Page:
Redeye To Venice

If you’ve never heard of La Biennale, well neither had I. Going into this assignment, here’s what I did know:
I’d have six days in Venice, my camera, and I’d be diving into the largest
contemporary art event in the world with a class from Wake. I’m gonna let this
video play out kind of the way I experienced the trip. Because for me, the
combination of being in a new city and not quite knowing what each day would
look like, made any sort of planning a real challenge. So I figured the best, and
really the only way to go about making this video, was to hit record and brace
myself for whatever the upcoming program had in store. My name is Sean Wilkinson.
I’m a 2015 studio art grad turned videographer, and this is what my week
in Venice looked like. – Okay. So number one, Square of San Trovaso, adjacent to the square next to the Church of San Trovaso. This is our first full day in Venice, and
right now we’re just walking around getting a feel for the city, exploring a
little bit. So right away, I met up with some
students and tagged along as they visited historic sites. It was the first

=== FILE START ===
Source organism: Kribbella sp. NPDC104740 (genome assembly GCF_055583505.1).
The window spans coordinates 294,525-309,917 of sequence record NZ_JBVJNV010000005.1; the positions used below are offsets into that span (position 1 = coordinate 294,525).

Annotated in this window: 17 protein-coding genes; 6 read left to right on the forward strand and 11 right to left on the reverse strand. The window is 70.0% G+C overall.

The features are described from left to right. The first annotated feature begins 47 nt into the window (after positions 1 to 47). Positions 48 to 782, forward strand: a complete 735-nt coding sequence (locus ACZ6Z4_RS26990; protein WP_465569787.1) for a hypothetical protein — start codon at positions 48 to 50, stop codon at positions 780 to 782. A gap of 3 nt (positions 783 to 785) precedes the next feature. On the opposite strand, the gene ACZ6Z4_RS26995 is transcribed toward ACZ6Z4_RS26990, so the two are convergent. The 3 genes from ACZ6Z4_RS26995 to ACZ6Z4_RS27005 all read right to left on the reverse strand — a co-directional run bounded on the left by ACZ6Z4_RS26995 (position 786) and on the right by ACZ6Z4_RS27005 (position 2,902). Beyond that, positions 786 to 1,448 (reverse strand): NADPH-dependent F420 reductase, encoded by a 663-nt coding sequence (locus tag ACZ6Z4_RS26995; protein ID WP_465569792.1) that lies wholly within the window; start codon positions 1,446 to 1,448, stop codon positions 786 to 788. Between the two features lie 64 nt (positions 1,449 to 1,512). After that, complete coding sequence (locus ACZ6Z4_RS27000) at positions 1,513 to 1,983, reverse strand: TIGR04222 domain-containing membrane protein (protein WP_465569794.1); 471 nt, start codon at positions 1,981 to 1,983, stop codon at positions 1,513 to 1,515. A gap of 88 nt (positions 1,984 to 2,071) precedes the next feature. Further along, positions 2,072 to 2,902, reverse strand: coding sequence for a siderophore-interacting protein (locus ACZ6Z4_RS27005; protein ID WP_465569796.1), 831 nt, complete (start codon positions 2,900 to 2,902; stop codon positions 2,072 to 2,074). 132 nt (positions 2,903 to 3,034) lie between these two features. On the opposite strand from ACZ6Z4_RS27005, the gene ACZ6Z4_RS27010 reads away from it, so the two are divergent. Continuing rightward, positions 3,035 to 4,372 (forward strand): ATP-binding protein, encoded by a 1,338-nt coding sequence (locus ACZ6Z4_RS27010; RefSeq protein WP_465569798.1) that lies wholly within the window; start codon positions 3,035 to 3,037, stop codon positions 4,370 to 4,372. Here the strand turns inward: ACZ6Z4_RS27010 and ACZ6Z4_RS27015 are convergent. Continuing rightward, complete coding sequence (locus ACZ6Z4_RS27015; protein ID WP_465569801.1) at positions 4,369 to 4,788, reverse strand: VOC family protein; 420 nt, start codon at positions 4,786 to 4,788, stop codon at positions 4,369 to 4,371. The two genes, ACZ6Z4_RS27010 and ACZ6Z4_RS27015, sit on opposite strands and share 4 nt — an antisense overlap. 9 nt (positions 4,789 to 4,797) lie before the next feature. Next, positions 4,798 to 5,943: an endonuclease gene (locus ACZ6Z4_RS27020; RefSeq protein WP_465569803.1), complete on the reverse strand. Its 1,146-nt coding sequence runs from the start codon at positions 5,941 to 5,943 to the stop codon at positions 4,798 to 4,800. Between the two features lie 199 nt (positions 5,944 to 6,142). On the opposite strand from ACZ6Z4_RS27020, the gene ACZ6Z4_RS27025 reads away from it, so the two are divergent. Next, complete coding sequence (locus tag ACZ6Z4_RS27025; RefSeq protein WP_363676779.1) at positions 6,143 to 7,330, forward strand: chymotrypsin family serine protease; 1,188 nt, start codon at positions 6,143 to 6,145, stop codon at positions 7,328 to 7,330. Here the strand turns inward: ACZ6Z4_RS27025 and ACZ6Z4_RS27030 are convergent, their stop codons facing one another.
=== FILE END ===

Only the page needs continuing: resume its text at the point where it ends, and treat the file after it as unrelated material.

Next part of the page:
step in slowly learning our way around Venice. – No matter how many times you
travel down these alleyways, you can still go down a new one each night and get lost again. – So we lived right here, right? Stop number one is here. – The history of it is that it was sort of this trading post between the East and the West, so there’s all these cultures and
all this history all mashed up. It’s just one of the most incredible cities.
– When we got to Venice, obviously you’re so tired you, you have to take the vaporetto into the city. It’s amazing arriving to a Wake Forest property. – Fifteen students and lots of faculty and alumni would call Casa Artom home for the week. And with the
Guggenheim on the left, and the Grand Canal right off the back porch, staying there
felt like living in the heart of the city. – You wake up every morning, you know, and you make your coffee in the kitchen. – You hear the gondoliers singing.
– You can hear the gondoliers
singing. – It feels less like we’re a visitor and more like we’re actually
getting a real experience here. Each day was packed. The class,
taught by Page Laughlin, primarily took a focus on the Biennale, the global art
exhibition dating back to 1895. Every two years, art enthusiasts gather in Venice
to view the most current contemporary art, and this year we’d be seeing works
from 85 different countries. Despite the excitement surrounding the event, we’d be
getting to it a little later, once it opened to the public. In the
meantime, there were talks, seminars – this one given by an art history professor